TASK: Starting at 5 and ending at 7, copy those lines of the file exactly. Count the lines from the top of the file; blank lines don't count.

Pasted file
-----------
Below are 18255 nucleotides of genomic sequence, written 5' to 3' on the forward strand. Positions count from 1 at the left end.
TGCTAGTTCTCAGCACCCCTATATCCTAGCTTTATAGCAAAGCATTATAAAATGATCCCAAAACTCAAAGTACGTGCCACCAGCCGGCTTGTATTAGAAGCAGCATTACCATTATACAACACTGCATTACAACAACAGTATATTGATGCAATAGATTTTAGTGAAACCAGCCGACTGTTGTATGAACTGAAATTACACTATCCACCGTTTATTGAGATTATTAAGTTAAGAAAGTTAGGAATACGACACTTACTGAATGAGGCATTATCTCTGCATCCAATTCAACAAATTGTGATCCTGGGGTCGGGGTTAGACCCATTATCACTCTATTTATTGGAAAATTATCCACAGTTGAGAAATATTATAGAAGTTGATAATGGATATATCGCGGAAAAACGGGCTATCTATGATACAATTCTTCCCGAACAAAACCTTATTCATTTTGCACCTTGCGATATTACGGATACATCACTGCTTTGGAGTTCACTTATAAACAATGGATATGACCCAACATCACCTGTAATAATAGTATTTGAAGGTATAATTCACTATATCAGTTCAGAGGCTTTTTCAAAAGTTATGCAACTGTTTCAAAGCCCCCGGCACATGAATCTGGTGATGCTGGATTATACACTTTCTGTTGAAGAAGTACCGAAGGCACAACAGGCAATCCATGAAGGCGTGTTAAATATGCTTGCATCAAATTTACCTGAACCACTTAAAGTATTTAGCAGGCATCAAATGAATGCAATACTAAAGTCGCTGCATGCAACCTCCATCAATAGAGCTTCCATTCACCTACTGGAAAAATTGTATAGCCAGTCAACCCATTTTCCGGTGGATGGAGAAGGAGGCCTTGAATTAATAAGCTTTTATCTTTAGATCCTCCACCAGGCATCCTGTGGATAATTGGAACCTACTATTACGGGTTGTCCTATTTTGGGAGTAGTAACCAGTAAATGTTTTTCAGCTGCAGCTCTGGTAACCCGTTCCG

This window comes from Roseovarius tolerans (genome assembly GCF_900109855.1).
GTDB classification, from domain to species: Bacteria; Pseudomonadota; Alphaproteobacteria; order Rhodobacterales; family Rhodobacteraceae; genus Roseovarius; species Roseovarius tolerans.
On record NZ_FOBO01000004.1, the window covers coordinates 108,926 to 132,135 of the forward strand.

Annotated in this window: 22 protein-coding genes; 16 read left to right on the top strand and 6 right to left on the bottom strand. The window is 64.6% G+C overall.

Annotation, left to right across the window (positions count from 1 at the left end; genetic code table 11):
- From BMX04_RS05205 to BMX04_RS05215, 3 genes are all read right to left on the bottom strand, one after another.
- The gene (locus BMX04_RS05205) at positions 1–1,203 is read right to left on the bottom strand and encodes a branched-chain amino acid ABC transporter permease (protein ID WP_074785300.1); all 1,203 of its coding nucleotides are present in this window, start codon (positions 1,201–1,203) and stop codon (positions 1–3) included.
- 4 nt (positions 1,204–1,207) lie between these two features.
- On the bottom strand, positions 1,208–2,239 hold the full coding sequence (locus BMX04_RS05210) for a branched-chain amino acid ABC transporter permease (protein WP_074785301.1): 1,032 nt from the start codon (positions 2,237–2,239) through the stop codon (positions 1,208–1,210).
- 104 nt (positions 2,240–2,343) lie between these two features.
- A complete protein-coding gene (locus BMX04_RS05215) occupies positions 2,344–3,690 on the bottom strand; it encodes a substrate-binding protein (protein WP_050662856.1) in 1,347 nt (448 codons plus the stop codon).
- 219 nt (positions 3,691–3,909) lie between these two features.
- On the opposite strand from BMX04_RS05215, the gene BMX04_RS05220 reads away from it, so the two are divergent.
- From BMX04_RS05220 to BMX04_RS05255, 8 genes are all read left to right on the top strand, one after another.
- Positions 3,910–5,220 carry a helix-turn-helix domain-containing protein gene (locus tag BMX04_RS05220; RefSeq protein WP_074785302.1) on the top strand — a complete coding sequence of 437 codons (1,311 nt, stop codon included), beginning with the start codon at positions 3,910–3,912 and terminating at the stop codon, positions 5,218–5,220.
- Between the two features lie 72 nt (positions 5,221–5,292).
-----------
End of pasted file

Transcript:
On record NZ_FOBO01000004.1, the window covers coordinates 108,926 to 132,135 of the forward strand.

Annotated in this window: 22 protein-coding genes; 16 read left to right on the top strand and 6 right to left on the bottom strand. The window is 64.6% G+C overall.

Annotation, left to right across the window (positions count from 1 at the left end; genetic code table 11):